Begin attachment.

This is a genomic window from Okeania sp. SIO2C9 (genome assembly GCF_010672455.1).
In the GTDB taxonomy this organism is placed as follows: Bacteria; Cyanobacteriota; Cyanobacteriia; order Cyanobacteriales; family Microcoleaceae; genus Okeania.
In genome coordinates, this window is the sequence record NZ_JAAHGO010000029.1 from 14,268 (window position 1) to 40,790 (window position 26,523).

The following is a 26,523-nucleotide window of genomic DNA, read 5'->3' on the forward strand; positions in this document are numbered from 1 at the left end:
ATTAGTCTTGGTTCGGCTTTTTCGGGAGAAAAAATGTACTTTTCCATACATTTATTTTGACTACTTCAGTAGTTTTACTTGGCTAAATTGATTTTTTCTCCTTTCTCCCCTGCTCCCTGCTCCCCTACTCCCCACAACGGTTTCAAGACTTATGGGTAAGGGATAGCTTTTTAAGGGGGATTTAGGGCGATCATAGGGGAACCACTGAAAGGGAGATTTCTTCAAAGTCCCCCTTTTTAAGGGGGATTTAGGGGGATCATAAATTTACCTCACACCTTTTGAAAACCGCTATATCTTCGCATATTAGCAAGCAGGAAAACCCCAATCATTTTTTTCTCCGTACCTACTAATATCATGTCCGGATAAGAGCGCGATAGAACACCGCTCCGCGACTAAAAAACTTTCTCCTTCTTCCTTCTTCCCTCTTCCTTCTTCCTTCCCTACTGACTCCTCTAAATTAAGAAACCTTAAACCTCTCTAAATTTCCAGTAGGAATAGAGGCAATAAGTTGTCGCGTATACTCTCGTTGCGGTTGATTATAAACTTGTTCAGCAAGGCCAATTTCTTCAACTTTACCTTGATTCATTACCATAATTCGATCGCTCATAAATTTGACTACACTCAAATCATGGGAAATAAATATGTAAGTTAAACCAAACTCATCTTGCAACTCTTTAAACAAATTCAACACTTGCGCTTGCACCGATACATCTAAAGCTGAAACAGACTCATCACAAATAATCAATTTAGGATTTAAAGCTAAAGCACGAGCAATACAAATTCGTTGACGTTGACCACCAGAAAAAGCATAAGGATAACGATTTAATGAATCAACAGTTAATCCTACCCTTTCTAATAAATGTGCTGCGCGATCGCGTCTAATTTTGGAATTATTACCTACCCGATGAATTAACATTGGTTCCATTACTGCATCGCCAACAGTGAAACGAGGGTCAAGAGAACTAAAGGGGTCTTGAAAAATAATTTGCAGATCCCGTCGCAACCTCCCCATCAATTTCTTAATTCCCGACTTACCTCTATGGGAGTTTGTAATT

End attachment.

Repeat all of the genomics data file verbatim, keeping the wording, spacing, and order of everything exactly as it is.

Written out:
This is a genomic window from Okeania sp. SIO2C9 (genome assembly GCF_010672455.1).
In the GTDB taxonomy this organism is placed as follows: Bacteria; Cyanobacteriota; Cyanobacteriia; order Cyanobacteriales; family Microcoleaceae; genus Okeania.
In genome coordinates, this window is the sequence record NZ_JAAHGO010000029.1 from 14,268 (window position 1) to 40,790 (window position 26,523).

The following is a 26,523-nucleotide window of genomic DNA, read 5'->3' on the forward strand; positions in this document are numbered from 1 at the left end:
ATTAGTCTTGGTTCGGCTTTTTCGGGAGAAAAAATGTACTTTTCCATACATTTATTTTGACTACTTCAGTAGTTTTACTTGGCTAAATTGATTTTTTCTCCTTTCTCCCCTGCTCCCTGCTCCCCTACTCCCCACAACGGTTTCAAGACTTATGGGTAAGGGATAGCTTTTTAAGGGGGATTTAGGGCGATCATAGGGGAACCACTGAAAGGGAGATTTCTTCAAAGTCCCCCTTTTTAAGGGGGATTTAGGGGGATCATAAATTTACCTCACACCTTTTGAAAACCGCTATATCTTCGCATATTAGCAAGCAGGAAAACCCCAATCATTTTTTTCTCCGTACCTACTAATATCATGTCCGGATAAGAGCGCGATAGAACACCGCTCCGCGACTAAAAAACTTTCTCCTTCTTCCTTCTTCCCTCTTCCTTCTTCCTTCCCTACTGACTCCTCTAAATTAAGAAACCTTAAACCTCTCTAAATTTCCAGTAGGAATAGAGGCAATAAGTTGTCGCGTATACTCTCGTTGCGGTTGATTATAAACTTGTTCAGCAAGGCCAATTTCTTCAACTTTACCTTGATTCATTACCATAATTCGATCGCTCATAAATTTGACTACACTCAAATCATGGGAAATAAATATGTAAGTTAAACCAAACTCATCTTGCAACTCTTTAAACAAATTCAACACTTGCGCTTGCACCGATACATCTAAAGCTGAAACAGACTCATCACAAATAATCAATTTAGGATTTAAAGCTAAAGCACGAGCAATACAAATTCGTTGACGTTGACCACCAGAAAAAGCATAAGGATAACGATTTAATGAATCAACAGTTAATCCTACCCTTTCTAATAAATGTGCTGCGCGATCGCGTCTAATTTTGGAATTATTACCTACCCGATGAATTAACATTGGTTCCATTACTGCATCGCCAACAGTGAAACGAGGGTCAAGAGAACTAAAGGGGTCTTGAAAAATAATTTGCAGATCCCGTCGCAACCTCCCCATCAATTTCTTAATTCCCGACTTACCTCTATGGGAGTTTGTAATT